Boeing Co. says it may rely more on engineers at less-expensive sites outside its Seattle jet-manufacturing hub unless it wins competitive labor costs in union contract talks.
While the planemaker is keeping a renewed focus on engineering supported by Jim Albaugh, the former commercial planes chief who pushed to empower the group after delays on the 787 Dreamliner, the core doesn't have to be in Puget Sound, Mike Delaney, the company's chief engineer, said Wednesday.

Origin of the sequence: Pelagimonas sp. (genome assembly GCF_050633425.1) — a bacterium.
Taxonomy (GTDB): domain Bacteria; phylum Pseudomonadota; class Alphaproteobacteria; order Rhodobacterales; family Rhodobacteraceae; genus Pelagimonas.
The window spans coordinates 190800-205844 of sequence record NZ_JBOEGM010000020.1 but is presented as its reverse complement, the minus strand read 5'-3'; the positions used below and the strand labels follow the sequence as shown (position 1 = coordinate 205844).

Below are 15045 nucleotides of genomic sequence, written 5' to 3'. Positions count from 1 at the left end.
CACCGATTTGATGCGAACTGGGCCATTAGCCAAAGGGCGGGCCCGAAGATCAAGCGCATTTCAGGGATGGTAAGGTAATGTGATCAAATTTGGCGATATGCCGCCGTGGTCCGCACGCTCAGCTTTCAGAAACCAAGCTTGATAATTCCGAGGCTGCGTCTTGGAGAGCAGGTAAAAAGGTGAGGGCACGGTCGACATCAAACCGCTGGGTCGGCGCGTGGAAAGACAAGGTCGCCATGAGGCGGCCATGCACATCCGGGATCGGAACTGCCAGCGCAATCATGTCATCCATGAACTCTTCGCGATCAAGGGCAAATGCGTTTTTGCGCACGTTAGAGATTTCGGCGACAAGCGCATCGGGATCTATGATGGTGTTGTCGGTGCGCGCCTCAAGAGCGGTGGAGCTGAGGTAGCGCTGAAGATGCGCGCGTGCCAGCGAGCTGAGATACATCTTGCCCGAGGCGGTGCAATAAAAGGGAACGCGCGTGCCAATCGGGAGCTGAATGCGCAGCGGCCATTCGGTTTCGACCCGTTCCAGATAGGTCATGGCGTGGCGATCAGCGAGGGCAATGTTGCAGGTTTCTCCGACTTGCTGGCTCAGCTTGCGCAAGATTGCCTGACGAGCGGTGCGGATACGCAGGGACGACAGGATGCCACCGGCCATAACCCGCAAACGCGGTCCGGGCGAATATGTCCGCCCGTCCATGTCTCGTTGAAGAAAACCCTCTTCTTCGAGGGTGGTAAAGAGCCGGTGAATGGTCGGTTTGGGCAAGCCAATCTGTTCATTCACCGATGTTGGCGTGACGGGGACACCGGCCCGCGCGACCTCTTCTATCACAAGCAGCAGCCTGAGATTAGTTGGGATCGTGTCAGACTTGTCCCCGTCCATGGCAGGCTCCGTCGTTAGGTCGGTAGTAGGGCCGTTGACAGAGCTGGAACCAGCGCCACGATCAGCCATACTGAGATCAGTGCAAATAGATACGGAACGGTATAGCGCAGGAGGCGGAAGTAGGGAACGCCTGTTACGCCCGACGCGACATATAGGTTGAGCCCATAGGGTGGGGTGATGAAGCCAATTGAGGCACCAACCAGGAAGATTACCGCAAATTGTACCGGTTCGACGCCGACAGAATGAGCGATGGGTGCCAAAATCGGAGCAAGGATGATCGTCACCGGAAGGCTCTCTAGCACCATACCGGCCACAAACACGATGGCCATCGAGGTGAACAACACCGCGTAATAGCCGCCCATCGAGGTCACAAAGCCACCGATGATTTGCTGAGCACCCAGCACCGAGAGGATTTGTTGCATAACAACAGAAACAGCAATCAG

"Seattle is a love-hate relationship for me," he said. "I love pumping all the money into my team, but now we're in the same place as Southern California and the Washington, D.C., area in terms of cost to do engineering. Those are the three most expensive places in the country to do engineering."